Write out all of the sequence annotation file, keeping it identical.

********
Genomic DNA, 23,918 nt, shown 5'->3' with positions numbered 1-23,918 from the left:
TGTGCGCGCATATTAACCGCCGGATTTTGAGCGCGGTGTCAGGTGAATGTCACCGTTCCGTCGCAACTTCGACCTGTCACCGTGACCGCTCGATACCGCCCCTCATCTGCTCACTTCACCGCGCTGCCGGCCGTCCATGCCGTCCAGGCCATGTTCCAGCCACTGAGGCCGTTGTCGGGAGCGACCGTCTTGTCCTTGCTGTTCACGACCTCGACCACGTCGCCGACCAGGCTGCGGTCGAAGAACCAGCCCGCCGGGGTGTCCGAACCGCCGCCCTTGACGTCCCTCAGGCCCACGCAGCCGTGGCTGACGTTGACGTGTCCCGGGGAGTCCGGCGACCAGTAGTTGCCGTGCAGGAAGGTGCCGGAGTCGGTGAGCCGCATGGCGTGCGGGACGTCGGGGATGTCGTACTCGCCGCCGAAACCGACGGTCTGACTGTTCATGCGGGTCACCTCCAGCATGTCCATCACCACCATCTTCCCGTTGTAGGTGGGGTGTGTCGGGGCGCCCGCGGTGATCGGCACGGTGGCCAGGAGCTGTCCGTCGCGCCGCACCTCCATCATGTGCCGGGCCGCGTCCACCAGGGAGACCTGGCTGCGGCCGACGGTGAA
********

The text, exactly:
Genomic DNA, 23,918 nt, shown 5'->3' with positions numbered 1-23,918 from the left:
TGTGCGCGCATATTAACCGCCGGATTTTGAGCGCGGTGTCAGGTGAATGTCACCGTTCCGTCGCAACTTCGACCTGTCACCGTGACCGCTCGATACCGCCCCTCATCTGCTCACTTCACCGCGCTGCCGGCCGTCCATGCCGTCCAGGCCATGTTCCAGCCACTGAGGCCGTTGTCGGGAGCGACCGTCTTGTCCTTGCTGTTCACGACCTCGACCACGTCGCCGACCAGGCTGCGGTCGAAGAACCAGCCCGCCGGGGTGTCCGAACCGCCGCCCTTGACGTCCCTCAGGCCCACGCAGCCGTGGCTGACGTTGACGTGTCCCGGGGAGTCCGGCGACCAGTAGTTGCCGTGCAGGAAGGTGCCGGAGTCGGTGAGCCGCATGGCGTGCGGGACGTCGGGGATGTCGTACTCGCCGCCGAAACCGACGGTCTGACTGTTCATGCGGGTCACCTCCAGCATGTCCATCACCACCATCTTCCCGTTGTAGGTGGGGTGTGTCGGGGCGCCCGCGGTGATCGGCACGGTGGCCAGGAGCTGTCCGTCGCGCCGCACCTCCATCATGTGCCGGGCCGCGTCCACCAGGGAGACCTGGCTGCGGCCGACGGTGAA